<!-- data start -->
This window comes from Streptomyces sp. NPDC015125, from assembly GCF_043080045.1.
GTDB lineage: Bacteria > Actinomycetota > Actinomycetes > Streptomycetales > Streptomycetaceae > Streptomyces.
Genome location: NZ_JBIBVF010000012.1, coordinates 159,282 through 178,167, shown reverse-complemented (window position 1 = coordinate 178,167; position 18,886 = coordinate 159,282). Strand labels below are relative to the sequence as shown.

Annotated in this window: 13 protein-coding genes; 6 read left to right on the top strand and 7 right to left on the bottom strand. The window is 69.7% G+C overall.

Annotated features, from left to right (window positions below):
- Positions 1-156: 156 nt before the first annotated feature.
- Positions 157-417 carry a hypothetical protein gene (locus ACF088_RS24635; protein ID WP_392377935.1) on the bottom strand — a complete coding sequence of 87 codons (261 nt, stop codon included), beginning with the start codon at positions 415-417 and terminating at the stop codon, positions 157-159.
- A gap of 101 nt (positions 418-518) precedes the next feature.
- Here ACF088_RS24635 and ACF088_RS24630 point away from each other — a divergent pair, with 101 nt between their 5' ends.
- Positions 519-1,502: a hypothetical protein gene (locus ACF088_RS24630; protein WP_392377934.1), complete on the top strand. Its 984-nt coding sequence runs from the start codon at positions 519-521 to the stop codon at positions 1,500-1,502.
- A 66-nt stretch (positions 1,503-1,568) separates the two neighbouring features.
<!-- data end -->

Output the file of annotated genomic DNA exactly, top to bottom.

This window comes from Streptomyces sp. NPDC015125, from assembly GCF_043080045.1.
GTDB lineage: Bacteria > Actinomycetota > Actinomycetes > Streptomycetales > Streptomycetaceae > Streptomyces.
Genome location: NZ_JBIBVF010000012.1, coordinates 159,282 through 178,167, shown reverse-complemented (window position 1 = coordinate 178,167; position 18,886 = coordinate 159,282). Strand labels below are relative to the sequence as shown.

Annotated in this window: 13 protein-coding genes; 6 read left to right on the top strand and 7 right to left on the bottom strand. The window is 69.7% G+C overall.

Annotated features, from left to right (window positions below):
- Positions 1-156: 156 nt before the first annotated feature.
- Positions 157-417 carry a hypothetical protein gene (locus ACF088_RS24635; protein ID WP_392377935.1) on the bottom strand — a complete coding sequence of 87 codons (261 nt, stop codon included), beginning with the start codon at positions 415-417 and terminating at the stop codon, positions 157-159.
- A gap of 101 nt (positions 418-518) precedes the next feature.
- Here ACF088_RS24635 and ACF088_RS24630 point away from each other — a divergent pair, with 101 nt between their 5' ends.
- Positions 519-1,502: a hypothetical protein gene (locus ACF088_RS24630; protein WP_392377934.1), complete on the top strand. Its 984-nt coding sequence runs from the start codon at positions 519-521 to the stop codon at positions 1,500-1,502.
- A 66-nt stretch (positions 1,503-1,568) separates the two neighbouring features.